US requests talks over Bahrain labour crackdown

  • Share via facebook
  • Tweet this
  • Bookmark and Share

The United States has accused Bahrain of failing to protect workers' rights in its response to a March 2011 general strike at the time of the Arab Spring and asked for formal consultations under a free trade pact.

"Ensuring that workers in Bahrain - and in other countries - can exercise their fundamental labour rights is a top priority for the Obama Administration," acting US Trade Representative Demetrios Marantis said in a statement.

Bahrain, a small island country in off the Gulf coast of Saudi Arabia, is home to the US Fifth Fleet.

Washington's request for talks came about two years after the AFL-CIO, the largest US labour organisation, first complained that the Bahrain government's brutal crackdown on the general strike violated commitments to protect workers' rights under the US-Bahrain Free Trade Agreement, which went into force in 2006.

The US Labour Department issued a report in December, some 20 months after the general strike, that faulted the Bahrain government for the actions it took.

"In the widespread dismissals after the March 2011 general strike, trade unionists and leaders were targeted for firing and, at times, criminal prosecution for their role in the strike, and Shia workers and political critics of the government faced discrimination," the US report said.

"The reinstatement process for these dismissed workers has raised additional concerns of violations of freedom of association and political and sectarian-based discrimination against Shia workers, which reflect the larger context of a deteriorating labor rights environment in Bahrain," it said.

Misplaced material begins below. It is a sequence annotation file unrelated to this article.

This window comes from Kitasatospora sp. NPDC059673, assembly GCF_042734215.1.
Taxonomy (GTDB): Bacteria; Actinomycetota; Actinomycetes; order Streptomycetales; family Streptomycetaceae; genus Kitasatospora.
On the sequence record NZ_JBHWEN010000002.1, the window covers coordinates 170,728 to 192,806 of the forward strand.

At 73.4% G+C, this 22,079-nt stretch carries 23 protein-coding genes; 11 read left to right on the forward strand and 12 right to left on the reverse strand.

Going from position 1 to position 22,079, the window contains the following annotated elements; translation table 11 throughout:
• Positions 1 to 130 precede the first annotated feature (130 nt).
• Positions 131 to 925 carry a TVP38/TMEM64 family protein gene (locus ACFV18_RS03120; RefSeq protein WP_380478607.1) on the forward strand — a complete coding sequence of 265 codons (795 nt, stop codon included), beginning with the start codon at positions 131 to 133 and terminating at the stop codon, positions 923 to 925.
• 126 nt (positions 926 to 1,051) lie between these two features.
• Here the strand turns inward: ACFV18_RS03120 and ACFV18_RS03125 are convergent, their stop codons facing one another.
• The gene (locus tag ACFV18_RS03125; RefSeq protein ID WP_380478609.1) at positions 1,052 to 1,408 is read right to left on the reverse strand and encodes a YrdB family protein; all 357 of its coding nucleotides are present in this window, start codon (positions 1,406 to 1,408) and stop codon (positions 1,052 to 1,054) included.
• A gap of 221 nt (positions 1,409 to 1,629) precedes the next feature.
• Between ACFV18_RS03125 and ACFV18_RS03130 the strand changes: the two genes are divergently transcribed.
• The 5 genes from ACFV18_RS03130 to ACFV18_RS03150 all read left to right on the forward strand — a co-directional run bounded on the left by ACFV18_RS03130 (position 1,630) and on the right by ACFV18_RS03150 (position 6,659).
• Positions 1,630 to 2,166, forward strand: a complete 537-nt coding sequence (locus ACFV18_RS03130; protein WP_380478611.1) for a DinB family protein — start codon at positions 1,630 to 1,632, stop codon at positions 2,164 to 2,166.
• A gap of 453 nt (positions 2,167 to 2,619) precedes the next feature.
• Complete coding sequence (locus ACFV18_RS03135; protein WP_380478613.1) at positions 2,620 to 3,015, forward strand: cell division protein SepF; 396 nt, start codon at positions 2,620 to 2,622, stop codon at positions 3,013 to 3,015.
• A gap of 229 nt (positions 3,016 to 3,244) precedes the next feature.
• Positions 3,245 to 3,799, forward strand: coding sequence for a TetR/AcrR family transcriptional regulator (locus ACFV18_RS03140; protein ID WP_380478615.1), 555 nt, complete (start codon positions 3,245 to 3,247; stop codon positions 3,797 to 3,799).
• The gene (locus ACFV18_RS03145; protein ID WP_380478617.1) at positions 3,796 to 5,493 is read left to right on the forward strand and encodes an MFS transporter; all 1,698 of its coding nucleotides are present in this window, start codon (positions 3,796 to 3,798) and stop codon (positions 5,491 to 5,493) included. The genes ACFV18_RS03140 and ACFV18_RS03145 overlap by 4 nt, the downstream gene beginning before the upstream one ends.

Talks between the two countries are expected to begin within 30 days, unless both sides agree to a delay.

"My sincere hope is that these consultations will produce a concrete plan of action, based on the recommendations in the Labour Department's report that will strengthen labor protections in Bahrain and help prevent violations of workers' rights," said acting Labor Secretary Seth Harris.

A spokeswoman for the US Trade Representative's office said the United States was optimistic that the talks with Bahrain "will yield a satisfactory outcome."

If not, the next step would be to convene a joint US-Bahrain subcommittee on labour affairs, which could turn to a mediator or conciliator to resolve differences, she said.

Related:
Join the Discussion

Disclaimer:The view expressed here by our readers are not necessarily shared by Arabian Business, its employees, sponsors or its advertisers.

Please post responsibly. Commenter Rules

Posted by: petty comment

I see confusion between the protection of worker's rights, for which a trade union is established and is legitimate, and wholesale civil disobedience which is why the Bahrain general strike was called.

But who am I to say that the almighty U S of A could get it wrong?

Enter the words above: Enter the numbers you hear:

All comments are subject to approval before appearing

Further reading

Features & Analysis
Is this the end of the Gulf’s Indian cash dash?

Is this the end of the Gulf’s Indian cash dash?

From currency woes to taxation loopholes closing and a clampdown...

2
Q&A with Dubai Chamber

Q&A with Dubai Chamber

We spoke with Essa Al Zaabi of Dubai Chamber of Commerce to find...

The politics of big data

The politics of big data

The UAE may be one of the fastest adopters of e-government initiatives...

Most Discussed
  • 23
    World's most pierced man refused entry to the UAE

    Tolerance has its limits everywhere including Dubai and those who considered Dubai a lawless circus were held accountable...so thank you Dubai authorities... more

    Thursday, 21 August 2014 10:51 PM - Khalil
  • 16
    Baby NOT on board?

    The people commenting here were all 20 years old when they were born, never cried, never screamed and never ran etc etc.
    more

    Thursday, 21 August 2014 8:30 AM - Amer
  • 14
    Undercover Dubai cops arrest more than 20,000 beachgoers in 2yrs

    Well these days there are even men ogling men and propositioning to men on the beach, its high time the Undercover Dubai cops also protect men beachgoers... more

    Wednesday, 20 August 2014 9:00 AM - Kevin Brinson